If you’re asking yourself that, you may be experiencing the dreaded four-month regression. Here’s what it looks like: Your baby was sleeping 4-6 hour stretches at night. Then suddenly, she started waking every hour or two all over again. On top of it all, falling asleep at bedtime takes longer than ever, and she wakes as soon as you put her down.
What Causes It?
The 4-month sleep regression is in fact, not a regression at all. Instead, it is a sleep milestone. Baby’s sleep patterns become more adult like, and they stay that way for the rest of her life.
When your baby was a newborn, chances are he or she could fall asleep quickly and easily. You could rock your baby, nurse your baby, or bounce your baby to sleep. Most likely, baby fell asleep quickly and transferred easily to her crib or bassinet.
According to The National Sleep Foundation, newborns spend 50% of their sleep time in REM sleep and 50% in NREM, which is quiet sleep. Adults spend only 20 to 25 percent of the night in REM sleep. The greater percentage of newborn REM sleep means that they cycle quickly through the light stages of sleep and into quiet sleep and then REM sleep. It is easier and faster for them to fall asleep, and they are less likely to wake after being transferred.
By 6 months, babies spend only 30 percent of their sleep in REM. Somewhere around the 4th month of baby’s life (give or take), baby’s brain begins to mature, and sleep patterns become more adult-like. Baby spends less total sleep time in REM. It takes longer to move from Stage 1 Sleep, (the lightest of the sleep stages) to Stage 2. According to Tuck Sleep Foundation, Stage 2 is characterized by decreased body temperature, decreased heart rate and an unlikelihood of awakening. Stage 3 is deep sleep. If your baby wakes shortly after being put down to sleep, it’s because she hasn’t quite made it to deeper sleep, and she was easily roused.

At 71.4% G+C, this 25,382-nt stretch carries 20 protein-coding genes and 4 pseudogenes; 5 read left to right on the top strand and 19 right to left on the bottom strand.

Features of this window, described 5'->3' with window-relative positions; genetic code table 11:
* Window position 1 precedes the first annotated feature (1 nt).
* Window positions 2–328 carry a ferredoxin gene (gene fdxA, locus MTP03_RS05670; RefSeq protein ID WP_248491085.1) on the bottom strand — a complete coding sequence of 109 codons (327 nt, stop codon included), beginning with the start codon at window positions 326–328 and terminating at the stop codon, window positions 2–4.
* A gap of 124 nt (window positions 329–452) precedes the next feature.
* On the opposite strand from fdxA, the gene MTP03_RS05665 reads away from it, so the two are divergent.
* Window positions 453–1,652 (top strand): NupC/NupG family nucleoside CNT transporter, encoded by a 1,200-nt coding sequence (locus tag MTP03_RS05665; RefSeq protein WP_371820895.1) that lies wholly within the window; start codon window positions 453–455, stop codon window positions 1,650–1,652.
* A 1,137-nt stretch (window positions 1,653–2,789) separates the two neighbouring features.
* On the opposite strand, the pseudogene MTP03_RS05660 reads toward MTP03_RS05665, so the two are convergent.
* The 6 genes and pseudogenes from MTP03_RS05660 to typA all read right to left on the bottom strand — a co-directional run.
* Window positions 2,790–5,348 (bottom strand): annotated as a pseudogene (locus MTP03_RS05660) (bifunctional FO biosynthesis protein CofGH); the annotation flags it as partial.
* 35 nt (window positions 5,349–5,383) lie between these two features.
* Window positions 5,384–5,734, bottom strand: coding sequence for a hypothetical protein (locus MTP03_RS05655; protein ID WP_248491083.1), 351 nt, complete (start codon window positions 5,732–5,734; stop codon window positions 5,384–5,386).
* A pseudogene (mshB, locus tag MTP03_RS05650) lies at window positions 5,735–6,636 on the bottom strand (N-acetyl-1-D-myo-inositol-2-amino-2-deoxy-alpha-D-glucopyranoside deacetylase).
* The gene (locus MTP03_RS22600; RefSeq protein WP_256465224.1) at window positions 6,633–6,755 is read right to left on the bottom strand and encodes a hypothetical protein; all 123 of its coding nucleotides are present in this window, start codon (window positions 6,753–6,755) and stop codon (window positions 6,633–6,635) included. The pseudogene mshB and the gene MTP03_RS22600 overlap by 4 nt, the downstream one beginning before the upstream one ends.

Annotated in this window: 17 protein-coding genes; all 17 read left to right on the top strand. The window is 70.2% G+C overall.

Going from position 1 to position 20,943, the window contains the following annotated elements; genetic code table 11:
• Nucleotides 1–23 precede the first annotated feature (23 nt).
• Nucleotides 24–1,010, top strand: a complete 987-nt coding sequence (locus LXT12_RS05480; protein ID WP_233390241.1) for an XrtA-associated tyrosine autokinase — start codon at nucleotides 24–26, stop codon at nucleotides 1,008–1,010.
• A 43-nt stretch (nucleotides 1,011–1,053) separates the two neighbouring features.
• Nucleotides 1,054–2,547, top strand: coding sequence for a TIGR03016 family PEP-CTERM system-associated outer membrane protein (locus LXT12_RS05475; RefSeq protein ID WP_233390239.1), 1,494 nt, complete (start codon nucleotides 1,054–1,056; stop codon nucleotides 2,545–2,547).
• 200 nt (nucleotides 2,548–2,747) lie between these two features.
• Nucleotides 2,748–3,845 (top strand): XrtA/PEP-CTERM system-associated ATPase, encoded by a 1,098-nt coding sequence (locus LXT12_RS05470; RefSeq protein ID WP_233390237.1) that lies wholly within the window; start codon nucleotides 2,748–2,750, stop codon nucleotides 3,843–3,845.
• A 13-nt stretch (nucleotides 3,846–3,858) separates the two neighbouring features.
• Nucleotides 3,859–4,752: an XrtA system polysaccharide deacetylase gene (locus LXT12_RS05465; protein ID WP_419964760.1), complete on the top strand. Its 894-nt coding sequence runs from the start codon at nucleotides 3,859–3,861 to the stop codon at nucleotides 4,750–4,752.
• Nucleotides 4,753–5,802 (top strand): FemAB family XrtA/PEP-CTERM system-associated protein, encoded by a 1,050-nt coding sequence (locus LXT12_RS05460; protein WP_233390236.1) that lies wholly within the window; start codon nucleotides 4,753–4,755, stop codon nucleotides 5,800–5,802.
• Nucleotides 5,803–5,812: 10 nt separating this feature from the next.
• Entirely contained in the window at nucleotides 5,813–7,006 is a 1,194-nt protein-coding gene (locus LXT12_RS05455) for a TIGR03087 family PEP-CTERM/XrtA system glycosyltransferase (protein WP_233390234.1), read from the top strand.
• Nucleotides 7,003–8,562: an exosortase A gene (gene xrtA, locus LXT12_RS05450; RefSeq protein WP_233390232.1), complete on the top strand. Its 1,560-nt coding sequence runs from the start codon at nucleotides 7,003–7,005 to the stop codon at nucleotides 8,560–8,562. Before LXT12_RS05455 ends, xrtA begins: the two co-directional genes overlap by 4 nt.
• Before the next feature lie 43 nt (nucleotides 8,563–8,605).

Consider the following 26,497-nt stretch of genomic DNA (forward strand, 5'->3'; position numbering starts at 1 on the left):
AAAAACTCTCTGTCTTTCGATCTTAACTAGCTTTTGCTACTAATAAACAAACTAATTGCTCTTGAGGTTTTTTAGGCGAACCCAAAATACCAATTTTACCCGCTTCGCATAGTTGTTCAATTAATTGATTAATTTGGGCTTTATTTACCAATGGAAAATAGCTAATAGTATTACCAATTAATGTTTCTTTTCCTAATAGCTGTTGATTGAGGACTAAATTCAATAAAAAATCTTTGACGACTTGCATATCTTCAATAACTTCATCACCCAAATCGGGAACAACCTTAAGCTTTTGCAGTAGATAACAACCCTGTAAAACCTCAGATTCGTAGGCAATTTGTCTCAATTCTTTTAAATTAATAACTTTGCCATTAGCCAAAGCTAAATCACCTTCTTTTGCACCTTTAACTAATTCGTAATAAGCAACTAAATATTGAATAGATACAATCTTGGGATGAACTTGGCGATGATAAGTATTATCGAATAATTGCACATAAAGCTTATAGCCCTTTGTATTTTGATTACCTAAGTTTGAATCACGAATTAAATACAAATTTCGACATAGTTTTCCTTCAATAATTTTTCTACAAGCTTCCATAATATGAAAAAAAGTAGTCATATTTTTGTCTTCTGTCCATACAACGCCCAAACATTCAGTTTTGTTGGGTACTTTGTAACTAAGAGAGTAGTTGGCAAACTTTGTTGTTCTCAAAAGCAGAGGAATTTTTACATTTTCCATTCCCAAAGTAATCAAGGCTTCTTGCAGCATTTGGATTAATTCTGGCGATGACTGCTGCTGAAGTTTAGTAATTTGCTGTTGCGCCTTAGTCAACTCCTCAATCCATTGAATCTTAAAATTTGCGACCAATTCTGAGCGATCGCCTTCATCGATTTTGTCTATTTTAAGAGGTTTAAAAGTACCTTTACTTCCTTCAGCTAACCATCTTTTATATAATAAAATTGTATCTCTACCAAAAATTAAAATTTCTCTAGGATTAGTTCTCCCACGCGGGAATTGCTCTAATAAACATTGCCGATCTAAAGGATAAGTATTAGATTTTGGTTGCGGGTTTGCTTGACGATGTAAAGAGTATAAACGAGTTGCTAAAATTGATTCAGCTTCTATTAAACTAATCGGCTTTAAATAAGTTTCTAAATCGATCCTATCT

What can I do about it?
Unless a baby needs a night-feed or is sick or uncomfortable, she is likely waking because she doesn’t know how to transition to the next sleep cycle. It can be troubling for both the child and the parents if she doesn’t know how to get herself back to sleep.
And because this regression is really a sleep milestone, it doesn’t end on its own one day. But babies can learn to connect their sleep cycles and start to sleep much better.
We all experience normal, partial arousals in the night. Adults wake 2 to 5 times a night. Because most of us know how to get ourselves back to sleep, we are rarely aware of waking.
If a child hasn’t had practice going from drowsy to asleep on her own, it can become a problem. It isn’t that your baby is waking more often, it’s that she doesn’t have the skills to get back to sleep on her own and is looking for whatever helped her fall asleep at bedtime (nursing, rocking, bouncing, cuddling, or bottle feeding to sleep). These things are known as “sleep props.”
To be clear, nursing, rocking, bouncing or cuddling to sleep is not a problem unless a child or parent suffers disruptive, fragmented sleep because of it. When a baby takes a long time to fall asleep at bedtime, and wakes and needs something external to go back to sleep everyone in the family tends to be sleep deprived. That’s when it often becomes necessary to help your child learn to connect sleep cycles and sleep more easily through the night.
So, if your child needs a prop to sleep at night, one of the best things you can do for your family’s sleep is to put her down for bed awake. This way, she can learn how to go to sleep on her own. You can stay with her, comforting and soothing her as she learns. You can pat, shush, pick her up, and rub her tummy or back. She will most likely cry because the “prop” has been taken away, and she is frustrated. She is crying because of the habit change, which is confusing at first, but she will very quickly learn how to go to sleep without it.
It will only take a few more times, and some comfort during night waking, for her to be able to sleep without the prop. This way, she will learn how to connect the steps to getting herself to sleep. She will very quickly begin to sleep a solid night, which will be so much better for her and for your entire family.
If you are finding that you are struggling through this time, or that you never found your way out of it, I’m here to help. Reach out by email or book a complimentary call, and we can dive deeper into your child’s unique sleep situation. If you want to learn more about how babies can get themselves comfortable in their own beds so they can sleep through the night, I offer individualized babies and toddler plans.
Kim Rogers, M.A., is a certified infant and child sleep consultant. She has additional training in infant mental health from the hospital for sick children and maternal mental health from postpartum support international. Kim works with families in a one-on-one, highly supportive way to help them get the sleep they need.